“I saw the General at around 8pm at the gate leading into the shop premises and I spoke to him and he told me that he wanted to go to Rosy’s (Ms Short’s) place,” he said. Mr Nyamanja opened the gate and the General went to the maid’s house before returning in about five minutes.

Asked by Ms Sharon Fero of the Attorney General’s Office, who was leading the evidence, on Gen Mujuru’s state of sobriety, Nyamanja said he did not look drunk and was in his normal senses.

“After sometime, police details who came from the direction of the General’s house approached me and told me that Gen Mujuru’s house was on fire,” he said. “I asked the policeman whether he (Gen Mujuru) had come out of the house, but he told me that he had not come out.”

The security guard said he suggested to the policeman that it followed that Gen Mujuru had been burnt inside the house. The policeman, he said, told him that he was not aware of the state of Gen Mujuru given that the house was on fire.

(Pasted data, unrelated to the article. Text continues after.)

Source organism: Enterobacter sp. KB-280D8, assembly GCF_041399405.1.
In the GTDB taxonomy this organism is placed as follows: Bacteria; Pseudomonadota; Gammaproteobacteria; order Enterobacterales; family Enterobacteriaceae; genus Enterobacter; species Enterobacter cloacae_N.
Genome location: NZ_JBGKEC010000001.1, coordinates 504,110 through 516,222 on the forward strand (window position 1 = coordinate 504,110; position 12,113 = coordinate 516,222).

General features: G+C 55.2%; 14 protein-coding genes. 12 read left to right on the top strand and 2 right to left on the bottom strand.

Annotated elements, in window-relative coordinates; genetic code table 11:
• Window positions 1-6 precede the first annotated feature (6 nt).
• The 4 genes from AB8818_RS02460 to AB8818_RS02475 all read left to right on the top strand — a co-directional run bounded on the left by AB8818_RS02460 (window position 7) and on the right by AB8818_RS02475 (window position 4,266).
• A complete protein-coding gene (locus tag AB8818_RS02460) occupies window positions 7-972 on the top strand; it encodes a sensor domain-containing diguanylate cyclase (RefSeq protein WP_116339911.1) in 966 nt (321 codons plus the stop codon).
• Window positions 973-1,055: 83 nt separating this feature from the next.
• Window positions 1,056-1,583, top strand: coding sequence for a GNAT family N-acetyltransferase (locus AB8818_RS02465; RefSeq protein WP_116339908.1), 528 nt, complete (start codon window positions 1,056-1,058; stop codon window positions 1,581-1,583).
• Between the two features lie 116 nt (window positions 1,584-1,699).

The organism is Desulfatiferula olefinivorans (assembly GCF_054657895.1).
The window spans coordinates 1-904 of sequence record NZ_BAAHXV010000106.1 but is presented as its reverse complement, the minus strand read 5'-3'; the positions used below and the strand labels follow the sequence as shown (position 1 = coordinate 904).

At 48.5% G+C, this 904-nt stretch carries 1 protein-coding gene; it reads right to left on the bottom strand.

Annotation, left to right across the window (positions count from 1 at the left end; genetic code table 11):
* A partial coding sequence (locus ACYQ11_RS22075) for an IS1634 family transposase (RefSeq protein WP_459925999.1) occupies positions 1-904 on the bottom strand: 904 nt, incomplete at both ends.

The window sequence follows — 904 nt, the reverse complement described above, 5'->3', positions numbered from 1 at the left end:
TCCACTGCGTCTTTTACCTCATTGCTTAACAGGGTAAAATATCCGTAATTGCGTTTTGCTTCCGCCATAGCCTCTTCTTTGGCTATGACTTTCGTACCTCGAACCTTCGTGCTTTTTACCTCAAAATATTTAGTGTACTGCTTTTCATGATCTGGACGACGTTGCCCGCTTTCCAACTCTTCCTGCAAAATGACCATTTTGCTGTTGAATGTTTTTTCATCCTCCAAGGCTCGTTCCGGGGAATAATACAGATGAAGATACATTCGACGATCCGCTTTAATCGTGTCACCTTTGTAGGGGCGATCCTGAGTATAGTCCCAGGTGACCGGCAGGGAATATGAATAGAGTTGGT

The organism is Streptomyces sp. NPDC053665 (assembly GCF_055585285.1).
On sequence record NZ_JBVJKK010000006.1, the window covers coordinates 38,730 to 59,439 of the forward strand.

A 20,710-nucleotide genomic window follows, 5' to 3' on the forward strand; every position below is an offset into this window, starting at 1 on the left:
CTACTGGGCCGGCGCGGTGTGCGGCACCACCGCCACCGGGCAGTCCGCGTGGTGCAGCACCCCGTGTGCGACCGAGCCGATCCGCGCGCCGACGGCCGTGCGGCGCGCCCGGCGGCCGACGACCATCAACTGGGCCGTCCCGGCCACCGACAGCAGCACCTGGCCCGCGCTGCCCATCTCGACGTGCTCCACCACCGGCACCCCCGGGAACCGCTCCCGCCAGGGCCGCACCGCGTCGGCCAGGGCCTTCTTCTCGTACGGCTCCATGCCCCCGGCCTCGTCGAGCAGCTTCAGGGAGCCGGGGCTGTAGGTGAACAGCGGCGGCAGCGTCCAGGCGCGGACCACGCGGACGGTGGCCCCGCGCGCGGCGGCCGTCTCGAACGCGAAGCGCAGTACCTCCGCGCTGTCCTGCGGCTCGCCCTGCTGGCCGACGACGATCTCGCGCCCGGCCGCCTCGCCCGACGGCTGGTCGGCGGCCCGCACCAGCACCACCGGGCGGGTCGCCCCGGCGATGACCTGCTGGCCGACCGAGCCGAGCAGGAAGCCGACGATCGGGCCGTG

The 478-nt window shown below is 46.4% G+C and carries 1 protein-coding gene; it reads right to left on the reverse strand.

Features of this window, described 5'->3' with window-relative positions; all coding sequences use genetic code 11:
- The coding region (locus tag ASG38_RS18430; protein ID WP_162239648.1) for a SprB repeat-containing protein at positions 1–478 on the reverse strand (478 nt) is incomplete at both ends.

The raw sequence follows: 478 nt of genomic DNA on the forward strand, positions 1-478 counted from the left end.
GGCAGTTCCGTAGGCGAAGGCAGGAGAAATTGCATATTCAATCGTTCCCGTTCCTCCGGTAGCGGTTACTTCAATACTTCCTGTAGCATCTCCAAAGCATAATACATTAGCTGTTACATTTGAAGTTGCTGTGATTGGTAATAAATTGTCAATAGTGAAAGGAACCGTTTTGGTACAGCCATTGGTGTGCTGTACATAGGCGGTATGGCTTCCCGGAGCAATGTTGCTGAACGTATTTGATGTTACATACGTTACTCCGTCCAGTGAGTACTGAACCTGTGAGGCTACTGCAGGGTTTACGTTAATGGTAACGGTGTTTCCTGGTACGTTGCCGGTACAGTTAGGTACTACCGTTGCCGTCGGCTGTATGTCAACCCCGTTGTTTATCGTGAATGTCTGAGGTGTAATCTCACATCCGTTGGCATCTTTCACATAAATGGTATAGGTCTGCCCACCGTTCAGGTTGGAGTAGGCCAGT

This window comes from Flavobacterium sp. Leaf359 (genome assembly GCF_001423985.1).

The late General Solomn Mujuru
The late General Solomn Mujuru

Asked by the Mujuru family lawyer Mr Takor Kewada whether he heard any noise from the farm house, Nyamanja said: “I heard sound of something bursting but I could not tell what it was given the considerable distance (from the shop to Mujuru residence).”

Another witness Ms Apronia Chitashu, a shopkeeper at the farm who said Gen Mujuru was her uncle, said she went to bed at 9pm on August 15. She said she heard a knock at her door at around 2:30am and when she came out she saw Mr Nyamanja who told her that Gen Mujuru’s house was on fire.

Ms Chitashu told the court that Gen Mujuru’s body was found in the lounge. She did not hear any sounds during the night. Four other witnesses are expected to testify today.